11. Describe the Steps Involved in Case Closure and Exit Planning with the Client

The closure for the case and exit planning process should be done collectively with Joanne. There are basically six steps to be followed for the execution of the exit plan and case closure. First is accessing the progress of Joanne towards her goals and respective outcomes. Second is identifying the strengths and resources of Joanne, which will help her to progress continuously. Third is involving Joanne in the conversation related to her future aspirations and also acknowledging any ongoing support that she may need. Fourth is identifying any referrals to community support groups or specialist services which are crucial to assist the progress of Joanne. Fifth is the development of a comprehensive exit plan that drafts the steps that Joanne will take individually or with minimal support after the closure of the case. The last step is to appoint regular follow-ups to make sure that Joanne sustains her success along with any new difficulties that may arise.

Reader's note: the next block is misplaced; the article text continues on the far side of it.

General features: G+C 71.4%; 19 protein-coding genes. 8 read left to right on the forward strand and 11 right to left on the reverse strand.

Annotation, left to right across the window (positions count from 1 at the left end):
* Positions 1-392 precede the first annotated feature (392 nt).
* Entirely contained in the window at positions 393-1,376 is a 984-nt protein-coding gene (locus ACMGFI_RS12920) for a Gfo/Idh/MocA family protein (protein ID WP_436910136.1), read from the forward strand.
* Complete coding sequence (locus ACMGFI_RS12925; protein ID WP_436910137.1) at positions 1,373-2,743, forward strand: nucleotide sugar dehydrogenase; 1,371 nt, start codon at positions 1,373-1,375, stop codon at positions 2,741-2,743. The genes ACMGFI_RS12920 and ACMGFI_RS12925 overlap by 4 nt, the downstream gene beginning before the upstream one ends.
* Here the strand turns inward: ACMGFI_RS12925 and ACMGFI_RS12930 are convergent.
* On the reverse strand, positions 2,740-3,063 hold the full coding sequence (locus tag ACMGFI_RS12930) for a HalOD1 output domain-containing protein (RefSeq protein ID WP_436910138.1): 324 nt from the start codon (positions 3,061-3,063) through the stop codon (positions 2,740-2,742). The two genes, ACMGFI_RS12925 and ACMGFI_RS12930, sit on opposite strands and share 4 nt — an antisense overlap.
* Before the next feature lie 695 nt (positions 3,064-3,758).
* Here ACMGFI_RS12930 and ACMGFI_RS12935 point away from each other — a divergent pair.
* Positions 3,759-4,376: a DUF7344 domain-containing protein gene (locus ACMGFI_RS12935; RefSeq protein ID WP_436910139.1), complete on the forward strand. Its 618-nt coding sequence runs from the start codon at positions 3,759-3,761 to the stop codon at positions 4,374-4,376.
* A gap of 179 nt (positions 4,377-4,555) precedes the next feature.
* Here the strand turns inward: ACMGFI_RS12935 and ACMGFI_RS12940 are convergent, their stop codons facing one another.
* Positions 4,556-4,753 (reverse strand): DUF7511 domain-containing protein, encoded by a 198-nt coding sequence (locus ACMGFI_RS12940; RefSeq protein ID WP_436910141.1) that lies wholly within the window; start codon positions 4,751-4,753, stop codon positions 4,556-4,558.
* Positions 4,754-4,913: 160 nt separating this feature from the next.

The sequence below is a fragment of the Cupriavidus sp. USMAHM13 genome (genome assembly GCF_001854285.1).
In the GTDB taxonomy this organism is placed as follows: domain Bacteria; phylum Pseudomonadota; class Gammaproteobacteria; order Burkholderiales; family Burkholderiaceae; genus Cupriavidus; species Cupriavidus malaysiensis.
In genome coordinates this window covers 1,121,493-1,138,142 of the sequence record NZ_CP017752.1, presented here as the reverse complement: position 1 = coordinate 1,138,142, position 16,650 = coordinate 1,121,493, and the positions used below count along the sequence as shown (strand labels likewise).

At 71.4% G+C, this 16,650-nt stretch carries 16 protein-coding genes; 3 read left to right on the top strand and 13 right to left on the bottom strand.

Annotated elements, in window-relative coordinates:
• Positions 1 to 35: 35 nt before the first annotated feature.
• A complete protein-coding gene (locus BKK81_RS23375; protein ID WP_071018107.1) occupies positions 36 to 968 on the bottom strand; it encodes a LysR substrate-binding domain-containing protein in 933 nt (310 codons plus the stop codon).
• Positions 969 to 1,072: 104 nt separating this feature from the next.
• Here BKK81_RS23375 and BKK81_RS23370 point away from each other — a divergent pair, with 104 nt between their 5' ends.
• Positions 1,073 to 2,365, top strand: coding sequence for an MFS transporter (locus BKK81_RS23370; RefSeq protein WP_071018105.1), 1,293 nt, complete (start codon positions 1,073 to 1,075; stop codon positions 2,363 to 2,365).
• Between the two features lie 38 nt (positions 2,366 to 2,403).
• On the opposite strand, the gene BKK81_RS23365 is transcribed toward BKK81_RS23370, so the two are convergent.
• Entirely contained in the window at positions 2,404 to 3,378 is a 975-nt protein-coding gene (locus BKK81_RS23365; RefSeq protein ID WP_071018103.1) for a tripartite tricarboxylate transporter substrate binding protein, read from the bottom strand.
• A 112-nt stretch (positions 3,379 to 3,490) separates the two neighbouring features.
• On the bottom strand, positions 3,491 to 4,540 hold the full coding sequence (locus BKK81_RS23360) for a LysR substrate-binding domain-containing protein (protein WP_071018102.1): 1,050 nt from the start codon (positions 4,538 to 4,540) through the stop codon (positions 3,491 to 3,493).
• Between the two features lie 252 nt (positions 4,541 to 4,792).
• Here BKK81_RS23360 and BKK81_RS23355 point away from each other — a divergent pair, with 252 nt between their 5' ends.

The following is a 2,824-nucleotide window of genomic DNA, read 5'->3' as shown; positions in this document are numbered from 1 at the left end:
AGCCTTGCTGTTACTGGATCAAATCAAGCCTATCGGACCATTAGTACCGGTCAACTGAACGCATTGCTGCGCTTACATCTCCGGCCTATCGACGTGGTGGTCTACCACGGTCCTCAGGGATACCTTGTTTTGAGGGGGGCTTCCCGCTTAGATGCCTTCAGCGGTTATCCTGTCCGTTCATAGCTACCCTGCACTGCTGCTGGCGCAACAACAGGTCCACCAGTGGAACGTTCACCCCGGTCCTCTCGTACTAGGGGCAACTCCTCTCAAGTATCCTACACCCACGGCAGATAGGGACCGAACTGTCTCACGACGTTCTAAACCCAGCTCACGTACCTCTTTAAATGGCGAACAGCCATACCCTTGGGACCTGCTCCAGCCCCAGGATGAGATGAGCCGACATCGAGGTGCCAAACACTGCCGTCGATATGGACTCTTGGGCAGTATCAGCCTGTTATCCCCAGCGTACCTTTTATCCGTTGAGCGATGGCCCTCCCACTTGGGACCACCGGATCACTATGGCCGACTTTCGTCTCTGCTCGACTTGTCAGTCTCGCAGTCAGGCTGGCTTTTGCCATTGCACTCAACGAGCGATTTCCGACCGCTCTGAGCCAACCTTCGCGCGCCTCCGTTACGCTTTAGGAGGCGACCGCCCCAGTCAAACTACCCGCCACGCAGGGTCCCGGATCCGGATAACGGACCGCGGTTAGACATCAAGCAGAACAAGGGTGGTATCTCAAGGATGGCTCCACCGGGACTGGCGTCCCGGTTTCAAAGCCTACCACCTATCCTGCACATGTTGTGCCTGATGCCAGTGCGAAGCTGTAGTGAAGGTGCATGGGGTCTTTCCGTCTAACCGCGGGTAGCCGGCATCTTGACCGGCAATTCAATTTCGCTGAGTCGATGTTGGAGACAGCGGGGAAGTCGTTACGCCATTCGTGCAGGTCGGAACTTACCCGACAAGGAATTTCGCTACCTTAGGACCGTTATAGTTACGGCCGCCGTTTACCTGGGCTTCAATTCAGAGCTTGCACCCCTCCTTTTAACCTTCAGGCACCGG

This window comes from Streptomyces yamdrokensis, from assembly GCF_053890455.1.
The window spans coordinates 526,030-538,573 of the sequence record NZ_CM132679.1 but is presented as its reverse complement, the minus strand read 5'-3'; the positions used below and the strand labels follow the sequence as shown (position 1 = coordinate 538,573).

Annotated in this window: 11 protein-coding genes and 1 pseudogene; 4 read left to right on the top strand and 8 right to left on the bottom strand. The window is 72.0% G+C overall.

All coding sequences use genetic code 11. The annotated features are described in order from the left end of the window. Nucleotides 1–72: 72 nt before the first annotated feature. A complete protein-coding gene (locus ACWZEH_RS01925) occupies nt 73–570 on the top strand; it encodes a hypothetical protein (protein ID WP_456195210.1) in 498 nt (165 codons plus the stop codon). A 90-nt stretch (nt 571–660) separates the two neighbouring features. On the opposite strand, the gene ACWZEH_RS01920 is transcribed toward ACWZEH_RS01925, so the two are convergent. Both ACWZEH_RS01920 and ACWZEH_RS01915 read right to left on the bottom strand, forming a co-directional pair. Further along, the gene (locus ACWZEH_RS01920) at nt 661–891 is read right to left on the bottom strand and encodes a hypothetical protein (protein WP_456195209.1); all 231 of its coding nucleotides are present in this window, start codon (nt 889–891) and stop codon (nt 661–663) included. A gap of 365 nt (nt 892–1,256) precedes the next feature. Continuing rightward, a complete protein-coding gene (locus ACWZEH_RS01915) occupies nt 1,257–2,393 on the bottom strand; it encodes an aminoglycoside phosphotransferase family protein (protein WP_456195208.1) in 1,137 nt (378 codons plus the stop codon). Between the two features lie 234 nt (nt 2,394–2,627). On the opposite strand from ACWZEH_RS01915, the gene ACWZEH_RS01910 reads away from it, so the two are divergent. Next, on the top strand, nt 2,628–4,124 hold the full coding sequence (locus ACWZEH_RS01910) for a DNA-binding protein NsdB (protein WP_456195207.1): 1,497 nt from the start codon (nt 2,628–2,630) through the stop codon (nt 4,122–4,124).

Task 2 Read the Case Study Update Below and Answer the Following Questions

As a requirement of her children being returned to her care, Joanne must attend local support groups. You have helped Joanne enrol with a local playgroup and a mental health support group. Joanne has also enrolled in a course at her local TAFE. The children appear to be settled, and there are no concerns regarding their care. However, Joanne has come into the office saying some-one in her support group has talked about an advanced directive, and she would like to know more about this.

1. How Would you Explain the Purpose of a Crisis Plan/Advanced Directive to Joanne?

An advanced directive, also known as a crisis plan, is a dedicated and empowering tool that helps in treatment related to mental health and also supports during the difficulties faced by the patient. In this case, the directive helps Joanne to communicate her needs and preferences to professionals dealing with mental health. This ensures that Joanne gets the care she deserves even if she is not able to point out her wishes in the crisis. The idea of an advance directive is to give Joanne a sense of control and liberty in addressing mental health care, resulting in peace of mind for Joannes and her family members. 

2. What Might Joanne Include in an Advanced Directive?